This is a process. Baby steps were needed when it started and they are still needed. I think what the stats are telling us is 2 things one this team is better on paper than it is in the field right now and the other is that even after the sell off we are going to be a better team at the end of the year than anyone thought was possible because of the baby steps that are being taken right now.

      • Edwin

        Could be, and I’d love for that to happen.

    • ssckelley

      But the good news is these players that are playing above what is expected of them may get the Cubs prospects at the trade deadline. Hot hitting veteran players are expendable for a non contending team like the Cubs. I doubt come August players like Ransom, Navarro, DeJesus, and Schierholtz will all still be on the Cubs roster.

      • Edwin

        It’s great that they’re playing better than expected, and I’m sure the Cubs will try and get whatever prospects they can. I’m happy about that. But I think it’s doubtful the prospects the Cubs get back at this point will contribute much in 2014.

        For the Cubs to be a better team next year, they need to make net gains somewhere. Most of the players who have been providing the most value this year probably wont’ be back next year, which means the Cubs will need to replace their value. I just think it will be tough to make any huge net gains this offseason. I’m sure Theo/Jed will make some nice moves and surprise me, but they’ll have to pull off quite the magic act to turn the Cubs into serious contenders in 2014.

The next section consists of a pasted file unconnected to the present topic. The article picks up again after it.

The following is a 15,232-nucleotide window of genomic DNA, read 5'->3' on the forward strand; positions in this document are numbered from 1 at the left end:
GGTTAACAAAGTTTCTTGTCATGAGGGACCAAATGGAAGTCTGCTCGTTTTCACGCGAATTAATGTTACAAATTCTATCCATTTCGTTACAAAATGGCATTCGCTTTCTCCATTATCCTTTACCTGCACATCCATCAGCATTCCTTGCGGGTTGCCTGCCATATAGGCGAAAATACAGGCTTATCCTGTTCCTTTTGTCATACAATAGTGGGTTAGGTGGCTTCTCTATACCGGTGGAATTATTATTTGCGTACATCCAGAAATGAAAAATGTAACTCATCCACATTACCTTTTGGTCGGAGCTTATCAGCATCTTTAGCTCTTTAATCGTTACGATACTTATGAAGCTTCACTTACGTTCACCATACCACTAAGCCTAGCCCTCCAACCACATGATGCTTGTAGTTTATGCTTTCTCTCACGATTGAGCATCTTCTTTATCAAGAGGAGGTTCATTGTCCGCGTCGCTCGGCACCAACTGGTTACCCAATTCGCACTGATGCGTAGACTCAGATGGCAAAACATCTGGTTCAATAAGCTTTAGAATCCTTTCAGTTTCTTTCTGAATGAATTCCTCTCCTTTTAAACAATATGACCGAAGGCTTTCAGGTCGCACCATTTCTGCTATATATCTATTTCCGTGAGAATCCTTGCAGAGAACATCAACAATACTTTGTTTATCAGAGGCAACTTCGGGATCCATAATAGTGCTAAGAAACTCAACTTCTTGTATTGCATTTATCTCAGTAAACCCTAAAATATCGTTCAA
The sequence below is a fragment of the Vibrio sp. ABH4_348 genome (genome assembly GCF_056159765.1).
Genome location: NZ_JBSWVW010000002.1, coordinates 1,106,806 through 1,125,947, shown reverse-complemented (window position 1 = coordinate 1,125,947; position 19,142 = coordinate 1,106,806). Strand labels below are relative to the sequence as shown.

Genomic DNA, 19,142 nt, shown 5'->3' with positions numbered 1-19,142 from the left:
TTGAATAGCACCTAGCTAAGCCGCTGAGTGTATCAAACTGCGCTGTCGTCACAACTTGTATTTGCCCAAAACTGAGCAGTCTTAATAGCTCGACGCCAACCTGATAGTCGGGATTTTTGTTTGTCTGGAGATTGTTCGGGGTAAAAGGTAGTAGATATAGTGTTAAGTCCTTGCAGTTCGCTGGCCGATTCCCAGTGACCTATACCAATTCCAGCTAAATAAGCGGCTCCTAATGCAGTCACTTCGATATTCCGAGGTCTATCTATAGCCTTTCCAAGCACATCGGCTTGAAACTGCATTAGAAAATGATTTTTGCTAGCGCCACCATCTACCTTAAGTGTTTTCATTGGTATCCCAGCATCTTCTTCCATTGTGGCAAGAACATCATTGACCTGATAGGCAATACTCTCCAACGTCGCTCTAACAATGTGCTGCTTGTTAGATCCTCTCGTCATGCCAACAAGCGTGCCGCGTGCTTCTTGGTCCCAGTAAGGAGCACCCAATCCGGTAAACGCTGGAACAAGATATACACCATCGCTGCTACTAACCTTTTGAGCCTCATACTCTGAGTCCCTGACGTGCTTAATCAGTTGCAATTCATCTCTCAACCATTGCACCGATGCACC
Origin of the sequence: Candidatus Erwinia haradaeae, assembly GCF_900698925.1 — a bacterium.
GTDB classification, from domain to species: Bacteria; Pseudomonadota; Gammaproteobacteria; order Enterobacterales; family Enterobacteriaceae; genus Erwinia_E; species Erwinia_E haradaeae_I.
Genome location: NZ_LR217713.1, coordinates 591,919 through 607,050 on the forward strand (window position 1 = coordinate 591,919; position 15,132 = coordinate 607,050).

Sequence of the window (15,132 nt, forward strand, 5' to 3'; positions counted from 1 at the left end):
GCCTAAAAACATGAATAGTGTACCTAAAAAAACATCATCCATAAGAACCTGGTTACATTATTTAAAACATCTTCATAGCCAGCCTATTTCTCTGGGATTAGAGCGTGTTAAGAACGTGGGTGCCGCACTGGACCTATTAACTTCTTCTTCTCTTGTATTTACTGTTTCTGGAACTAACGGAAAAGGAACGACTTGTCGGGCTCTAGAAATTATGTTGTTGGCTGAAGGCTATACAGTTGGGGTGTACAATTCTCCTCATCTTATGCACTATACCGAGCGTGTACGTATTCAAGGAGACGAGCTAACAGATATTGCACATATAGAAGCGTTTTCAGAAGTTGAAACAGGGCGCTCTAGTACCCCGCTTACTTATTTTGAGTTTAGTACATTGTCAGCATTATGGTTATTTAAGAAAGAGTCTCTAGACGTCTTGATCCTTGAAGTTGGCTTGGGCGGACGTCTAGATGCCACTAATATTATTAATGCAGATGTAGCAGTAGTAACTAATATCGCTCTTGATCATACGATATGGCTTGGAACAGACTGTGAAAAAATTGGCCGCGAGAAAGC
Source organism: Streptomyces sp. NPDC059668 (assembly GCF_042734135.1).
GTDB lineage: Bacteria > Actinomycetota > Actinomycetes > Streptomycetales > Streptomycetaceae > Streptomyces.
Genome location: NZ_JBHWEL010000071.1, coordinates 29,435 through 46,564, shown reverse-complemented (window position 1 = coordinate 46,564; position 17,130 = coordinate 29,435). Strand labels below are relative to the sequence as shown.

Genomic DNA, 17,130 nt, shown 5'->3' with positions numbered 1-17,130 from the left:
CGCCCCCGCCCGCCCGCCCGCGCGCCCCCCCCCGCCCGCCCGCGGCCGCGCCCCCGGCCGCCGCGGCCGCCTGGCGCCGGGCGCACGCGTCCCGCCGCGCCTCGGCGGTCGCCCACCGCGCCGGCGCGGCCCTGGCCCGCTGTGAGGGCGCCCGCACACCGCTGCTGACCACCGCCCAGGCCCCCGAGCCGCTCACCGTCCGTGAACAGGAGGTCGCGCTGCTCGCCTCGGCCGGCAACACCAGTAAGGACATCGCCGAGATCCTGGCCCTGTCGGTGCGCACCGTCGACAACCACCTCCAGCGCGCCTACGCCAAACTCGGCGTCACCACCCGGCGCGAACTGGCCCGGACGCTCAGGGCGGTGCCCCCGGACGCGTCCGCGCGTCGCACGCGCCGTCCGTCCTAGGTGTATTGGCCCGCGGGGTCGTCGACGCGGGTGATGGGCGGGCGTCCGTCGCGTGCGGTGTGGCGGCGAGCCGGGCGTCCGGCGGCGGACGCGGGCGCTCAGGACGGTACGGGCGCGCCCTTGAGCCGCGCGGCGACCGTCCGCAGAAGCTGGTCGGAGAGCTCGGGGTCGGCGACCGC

• ssckelley

          I think the Cubs will approach 2014 the same way they did this season, put together enough pieces to give them a shot at winning and see what happens. The Cubs had a shot at winning this year but who could have predicted Marmol falling apart (that Haron deal sure looks good now), Camp falling apart, and Fujikawa getting hurt all who were counted on to be key pieces in the bullpen. The FO keep making moves to acquire value, both tradeable and long term pieces.

          Honestly all the moves I see the FO making all seems to point towards when they get Wrigley renovated. That is when the farm system should start pumping out talent along with the long term pieces they have signed on the MLB roster (Rizzo, Castro, Samardzija, ect). I think once Wrigley gets done the expectations from the top will skyrocket and all the moves they make have one eye on when they think this gets done. I get the feeling while the Cubs are not throwing away these seasons right now they are just tinkering to see what works, if it does not they blow it all up while keeping the organization moving forward. Honestly I think the one place this FO does not want to be in is having a team hovering around the .500 mark only 5 games out of first place.